At the beginning of WWI, battlefield tactics had not advanced much since the U.S. Civil War. The general goal was to continually advance on the enemy with waves of infantry attacks and eventually break through the lines by overwhelming enemy defenses.
It didn't take long until both sides realized that things had changed. With the invention of the water-cooled machine gun and pill box fortification, human waves were not only ineffective, but also resulted in mass casualties. The sides adapted to this new reality with trench warfare, long-range munitions, and a battlefield stalemate for much of the war.
There are countless examples like this in the history of warfare where technology advancement forced tactical changes for both offense and defense. In theory, cybersecurity should behave in a similar way where new threats lead to new defenses and tactics. Unfortunately, however, things don't always progress so quickly. Take Advanced Persistent Threats (APTs) for example. APTs have been in the mainstream since the Aurora attack was first exposed by Google in January 2010 but many organizations haven't adapted defenses or tactics accordingly. Why? Several reasons:
- Executives don't get it. CISOs who lobby executives for more money tend to be faced with a rather cynical question: Why do you need to invest in new security technologies when we've already invested millions? This is like a WWI general asking why the troops needed shovels to dig trenches when they were already trained to charge the enemy.
- Security staff wants a canned solution. In the past, each new type of threat (i.e., SPAM, spyware, DOS attacks, etc.) was addressed with a discrete threat management solution but this no longer works. APTs exploit the gaps between security defenses with 0-day vulnerabilities, credentials harvesting, DDNS, and homegrown encryption algorithms and transport protocols. Rather than a one-size-fits-all APT solution, enterprises need defenses for each stage of an attack.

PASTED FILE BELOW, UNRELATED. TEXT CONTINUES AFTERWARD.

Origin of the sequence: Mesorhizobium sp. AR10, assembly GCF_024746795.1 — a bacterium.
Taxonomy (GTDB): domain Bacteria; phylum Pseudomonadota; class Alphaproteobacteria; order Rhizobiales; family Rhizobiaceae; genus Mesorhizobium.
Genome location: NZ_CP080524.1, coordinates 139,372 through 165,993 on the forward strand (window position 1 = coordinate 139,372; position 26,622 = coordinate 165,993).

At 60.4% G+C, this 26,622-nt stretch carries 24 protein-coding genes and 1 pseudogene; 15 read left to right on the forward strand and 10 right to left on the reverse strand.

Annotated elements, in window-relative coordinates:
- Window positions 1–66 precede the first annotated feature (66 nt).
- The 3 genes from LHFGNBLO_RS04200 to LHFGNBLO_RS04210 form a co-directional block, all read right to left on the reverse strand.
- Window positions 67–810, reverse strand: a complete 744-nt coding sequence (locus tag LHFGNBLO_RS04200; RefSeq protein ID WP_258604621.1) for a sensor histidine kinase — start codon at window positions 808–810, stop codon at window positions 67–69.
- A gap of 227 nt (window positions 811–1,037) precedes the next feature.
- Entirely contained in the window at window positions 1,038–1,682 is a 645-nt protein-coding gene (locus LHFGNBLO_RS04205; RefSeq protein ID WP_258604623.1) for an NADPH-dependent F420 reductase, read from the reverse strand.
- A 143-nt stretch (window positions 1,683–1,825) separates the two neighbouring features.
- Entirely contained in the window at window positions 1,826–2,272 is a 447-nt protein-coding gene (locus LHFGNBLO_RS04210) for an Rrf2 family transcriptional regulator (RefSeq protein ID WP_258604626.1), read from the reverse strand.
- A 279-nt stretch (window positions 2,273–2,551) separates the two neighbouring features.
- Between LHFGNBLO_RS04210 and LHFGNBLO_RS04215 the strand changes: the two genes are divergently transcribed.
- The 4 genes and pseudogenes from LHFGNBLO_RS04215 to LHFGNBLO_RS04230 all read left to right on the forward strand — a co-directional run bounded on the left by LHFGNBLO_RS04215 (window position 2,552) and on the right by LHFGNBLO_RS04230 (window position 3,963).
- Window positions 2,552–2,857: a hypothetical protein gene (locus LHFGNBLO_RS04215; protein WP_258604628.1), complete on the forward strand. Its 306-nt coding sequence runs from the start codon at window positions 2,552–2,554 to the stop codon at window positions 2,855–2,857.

- If you can't see the enemy, you can't defeat the enemy. I'm sure Sun Tzu said something along these lines and it is certainly true in cybersecurity. The situational awareness tools in use today typically capture and analyze a fraction of the data needed. Many of these platforms also need custom coding and must be managed by highly-skilled security analysts. As a result, security intelligence remains an exclusive and elitist club.
In WWI, the military adapted quickly for two main reasons. First, they faced a life or death situation so there was a real sense of urgency. Second, armies are hierarchical organizations so when generals mandate changes in training and tactics, everyone else falls into line.
Like WWI weapons advances, we've reached a new era where our enemies are embracing new technologies and offensive tactics. We need to respond with appropriate changes in defense skills, and situational awareness.
Like it or not, we are engaged in a cybersecurity arms race, and our adversaries show no sign of fatigue. If your organization isn't willing to recognize this, understand the enemy, and adapt accordingly, you may as well disconnect from the Internet before an inevitable attack.
You can read Jon's other blog entries at Insecure About Security.